During the afternoon of September 6, Governor Dayton held his last Tribal Leader’s Summit, which he has done annually. We heard about his work preparing a transition plan for the next Governor, and discussed recommendations for continuation of policies requiring that state agencies consult with Indian tribes.
On September 19, I was invited to a meeting in Washington, D.C., with the new Assistant Secretary of Indian Affairs, Tara Sweeney and Interior Secretary Ryan Zinke. We spent Wednesday morning hearing about this Administration’s focus for Indian Country, and providing feedback about how the BIA could better serve tribes. Secretary Zinke assured us that Indian tribes will not be part of the reorganization plan for the Department of Interior. Sometimes, “reorganization” is code for budget cuts. We were assured that the BIA would not be part of reorganization if the tribes didn’t want it.
We also discussed the Secretary’s plans to decentralize BIA services and provide more authority to BIA regional offic- es rather than Washington, D.C., which is actually what the self-governance program is all about. I reminded him that Mille Lacs was the first tribe in the country to negotiate a self-governance agreement back in 1990, and our hopes to expand it throughout more federal agencies.
Last November, Secretary Zinke had visited the Mille Lacs Reservation to discuss the law enforcement crisis. His visit had an immediate impact by way of critically needed assistance from BIA law enforcement. I updated Secretary Zinke about our new law enforcement agreement and thanked him for his help.
Federal priorities change with each President. There are times when tribes can be very proactive, while other times we need to fight to protect what we have. Regardless of who is in charge, it is important that the Band have a seat at the table when these discussions happen, which is the statutory duty of the Chief Executive.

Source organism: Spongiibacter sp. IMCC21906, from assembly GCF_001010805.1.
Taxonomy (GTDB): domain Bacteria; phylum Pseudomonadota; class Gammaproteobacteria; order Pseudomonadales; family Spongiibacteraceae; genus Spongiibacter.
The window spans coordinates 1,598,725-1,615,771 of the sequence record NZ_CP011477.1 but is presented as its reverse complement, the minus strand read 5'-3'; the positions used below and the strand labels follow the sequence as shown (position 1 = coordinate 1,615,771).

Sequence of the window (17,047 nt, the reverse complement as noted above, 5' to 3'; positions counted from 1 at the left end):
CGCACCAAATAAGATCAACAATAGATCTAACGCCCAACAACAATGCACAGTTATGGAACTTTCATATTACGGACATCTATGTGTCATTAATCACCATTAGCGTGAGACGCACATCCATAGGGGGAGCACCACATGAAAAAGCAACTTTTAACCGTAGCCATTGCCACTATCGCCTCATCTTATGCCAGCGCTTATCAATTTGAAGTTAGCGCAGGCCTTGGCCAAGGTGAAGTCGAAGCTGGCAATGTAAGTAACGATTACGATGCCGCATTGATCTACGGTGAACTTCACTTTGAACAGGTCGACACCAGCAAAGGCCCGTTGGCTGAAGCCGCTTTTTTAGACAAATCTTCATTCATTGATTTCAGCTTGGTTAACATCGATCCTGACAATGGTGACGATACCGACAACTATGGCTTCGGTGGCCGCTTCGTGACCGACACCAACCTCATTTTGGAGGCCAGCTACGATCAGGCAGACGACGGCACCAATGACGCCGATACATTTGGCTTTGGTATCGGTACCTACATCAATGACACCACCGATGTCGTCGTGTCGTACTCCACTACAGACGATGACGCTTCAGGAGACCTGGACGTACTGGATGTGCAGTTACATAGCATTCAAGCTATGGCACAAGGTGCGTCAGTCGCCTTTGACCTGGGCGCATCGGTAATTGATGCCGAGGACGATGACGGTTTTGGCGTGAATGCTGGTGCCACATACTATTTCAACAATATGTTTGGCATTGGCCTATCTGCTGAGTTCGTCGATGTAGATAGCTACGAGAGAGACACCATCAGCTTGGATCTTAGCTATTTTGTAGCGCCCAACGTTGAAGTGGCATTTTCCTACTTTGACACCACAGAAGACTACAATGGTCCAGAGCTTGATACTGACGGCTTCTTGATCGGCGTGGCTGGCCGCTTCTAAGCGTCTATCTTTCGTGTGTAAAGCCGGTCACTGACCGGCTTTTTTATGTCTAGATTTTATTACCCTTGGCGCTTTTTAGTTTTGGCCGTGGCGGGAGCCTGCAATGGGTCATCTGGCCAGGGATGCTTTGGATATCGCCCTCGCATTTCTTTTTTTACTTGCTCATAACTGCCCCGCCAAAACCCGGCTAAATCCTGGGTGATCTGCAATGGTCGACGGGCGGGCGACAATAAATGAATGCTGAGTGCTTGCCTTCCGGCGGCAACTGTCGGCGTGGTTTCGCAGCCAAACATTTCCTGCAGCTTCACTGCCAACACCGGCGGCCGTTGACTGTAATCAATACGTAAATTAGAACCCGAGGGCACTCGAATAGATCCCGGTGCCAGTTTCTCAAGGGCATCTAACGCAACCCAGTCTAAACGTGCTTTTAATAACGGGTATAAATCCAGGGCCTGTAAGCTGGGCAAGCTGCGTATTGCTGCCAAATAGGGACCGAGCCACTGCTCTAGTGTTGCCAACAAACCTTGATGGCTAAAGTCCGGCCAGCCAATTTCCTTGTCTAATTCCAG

There were many, many other meetings and happenings over the month of September, but I most appreciated the op- portunity to spend a few days with 42 Band Elders attending the National Indian Council on Aging (NICOA). This was a wonderful meeting, with great information.
These past two years have been very difficult for the Band. My sincerest condolences go out to all the families who have lost loved ones. The new law enforcement agreement means that our tribal police are back to work, but they have a huge job ahead of them. It will take a very long time to fix what the County broke, but the work will involve each of us. It will take a collective, focused community effort to overcome the epidemic of addiction that plagues our community.
Personally, I believe we can and will beat this. I see change happening – I see Band member warriors speaking up and taking action. I see those who have beaten addiction fighting to help others win the same battle.
Chi miigwech to Police Chief Sara Rice for her leadership and hundreds of hours spent in mediation and meetings. Chi miigwech also to the police officers who stuck with us throughout this difficult period, and to the Band member warriors who are there on the front lines fighting to protect our future. You have our gratitude. Miigwech!